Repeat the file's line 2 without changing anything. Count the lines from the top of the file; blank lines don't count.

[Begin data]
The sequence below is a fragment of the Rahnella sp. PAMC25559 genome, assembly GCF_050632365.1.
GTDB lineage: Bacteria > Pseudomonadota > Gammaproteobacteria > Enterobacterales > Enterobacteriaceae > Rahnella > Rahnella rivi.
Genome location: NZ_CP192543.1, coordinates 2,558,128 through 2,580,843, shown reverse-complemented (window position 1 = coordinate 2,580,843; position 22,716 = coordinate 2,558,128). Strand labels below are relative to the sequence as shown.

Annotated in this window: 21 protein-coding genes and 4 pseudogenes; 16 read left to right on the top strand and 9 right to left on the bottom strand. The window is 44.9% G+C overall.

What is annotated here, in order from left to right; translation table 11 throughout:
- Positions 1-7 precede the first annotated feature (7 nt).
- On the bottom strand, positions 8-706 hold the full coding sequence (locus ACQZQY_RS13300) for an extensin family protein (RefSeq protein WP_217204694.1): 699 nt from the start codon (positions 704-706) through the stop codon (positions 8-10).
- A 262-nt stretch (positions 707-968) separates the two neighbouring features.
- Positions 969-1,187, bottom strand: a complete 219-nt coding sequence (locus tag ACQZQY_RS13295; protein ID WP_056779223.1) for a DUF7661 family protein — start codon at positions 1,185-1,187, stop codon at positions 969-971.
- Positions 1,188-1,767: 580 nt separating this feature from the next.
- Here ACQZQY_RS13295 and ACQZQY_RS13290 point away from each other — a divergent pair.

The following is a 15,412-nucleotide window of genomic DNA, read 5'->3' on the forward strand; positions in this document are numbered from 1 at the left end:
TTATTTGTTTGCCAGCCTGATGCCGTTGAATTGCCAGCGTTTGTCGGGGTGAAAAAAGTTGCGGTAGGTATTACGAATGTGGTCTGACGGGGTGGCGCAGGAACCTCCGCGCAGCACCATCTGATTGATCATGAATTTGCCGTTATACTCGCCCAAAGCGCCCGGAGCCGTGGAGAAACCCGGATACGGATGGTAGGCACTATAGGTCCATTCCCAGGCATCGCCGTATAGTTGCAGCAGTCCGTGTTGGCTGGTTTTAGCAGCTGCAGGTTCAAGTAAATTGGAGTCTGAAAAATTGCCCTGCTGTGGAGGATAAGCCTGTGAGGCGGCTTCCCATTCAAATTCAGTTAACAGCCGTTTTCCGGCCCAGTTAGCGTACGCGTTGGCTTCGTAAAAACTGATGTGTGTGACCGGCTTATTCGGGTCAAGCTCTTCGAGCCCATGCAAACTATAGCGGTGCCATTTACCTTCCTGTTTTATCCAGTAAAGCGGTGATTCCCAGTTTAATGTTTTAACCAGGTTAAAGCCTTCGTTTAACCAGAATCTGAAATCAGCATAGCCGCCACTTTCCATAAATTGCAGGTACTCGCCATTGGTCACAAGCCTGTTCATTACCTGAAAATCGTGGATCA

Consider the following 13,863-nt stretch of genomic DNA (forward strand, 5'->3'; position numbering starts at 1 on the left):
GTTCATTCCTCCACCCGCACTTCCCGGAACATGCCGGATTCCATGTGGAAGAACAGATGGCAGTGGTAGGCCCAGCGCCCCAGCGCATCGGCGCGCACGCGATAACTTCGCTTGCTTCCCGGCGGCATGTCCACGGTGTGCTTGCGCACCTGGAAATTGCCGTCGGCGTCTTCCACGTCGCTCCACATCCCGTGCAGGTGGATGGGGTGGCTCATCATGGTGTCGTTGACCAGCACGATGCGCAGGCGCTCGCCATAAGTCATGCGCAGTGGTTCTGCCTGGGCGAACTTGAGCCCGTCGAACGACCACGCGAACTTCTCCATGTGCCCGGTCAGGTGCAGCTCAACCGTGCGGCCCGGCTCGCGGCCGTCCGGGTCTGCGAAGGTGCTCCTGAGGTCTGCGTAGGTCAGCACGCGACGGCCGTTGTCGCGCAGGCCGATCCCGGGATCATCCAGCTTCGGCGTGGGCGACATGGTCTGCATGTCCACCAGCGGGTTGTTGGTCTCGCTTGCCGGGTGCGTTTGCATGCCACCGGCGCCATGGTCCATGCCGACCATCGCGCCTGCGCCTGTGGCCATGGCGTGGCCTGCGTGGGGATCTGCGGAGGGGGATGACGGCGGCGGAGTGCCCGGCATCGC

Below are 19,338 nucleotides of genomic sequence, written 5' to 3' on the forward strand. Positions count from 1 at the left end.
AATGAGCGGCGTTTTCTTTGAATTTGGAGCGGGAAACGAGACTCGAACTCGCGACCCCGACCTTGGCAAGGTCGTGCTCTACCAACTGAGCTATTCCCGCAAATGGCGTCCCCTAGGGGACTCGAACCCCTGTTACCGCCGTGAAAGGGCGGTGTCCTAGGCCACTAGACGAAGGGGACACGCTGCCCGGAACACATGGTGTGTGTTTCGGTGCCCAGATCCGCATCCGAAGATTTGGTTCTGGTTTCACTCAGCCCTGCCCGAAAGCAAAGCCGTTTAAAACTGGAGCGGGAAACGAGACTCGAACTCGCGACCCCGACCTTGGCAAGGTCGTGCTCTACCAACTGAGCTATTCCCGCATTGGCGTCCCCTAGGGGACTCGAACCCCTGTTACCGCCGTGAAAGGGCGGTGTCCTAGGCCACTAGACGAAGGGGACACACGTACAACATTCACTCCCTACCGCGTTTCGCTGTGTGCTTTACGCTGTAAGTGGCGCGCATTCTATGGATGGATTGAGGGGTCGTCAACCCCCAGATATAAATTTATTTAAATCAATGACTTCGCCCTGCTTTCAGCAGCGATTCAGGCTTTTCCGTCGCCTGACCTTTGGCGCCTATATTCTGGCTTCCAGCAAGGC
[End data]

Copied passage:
GTDB lineage: Bacteria > Pseudomonadota > Gammaproteobacteria > Enterobacterales > Enterobacteriaceae > Rahnella > Rahnella rivi.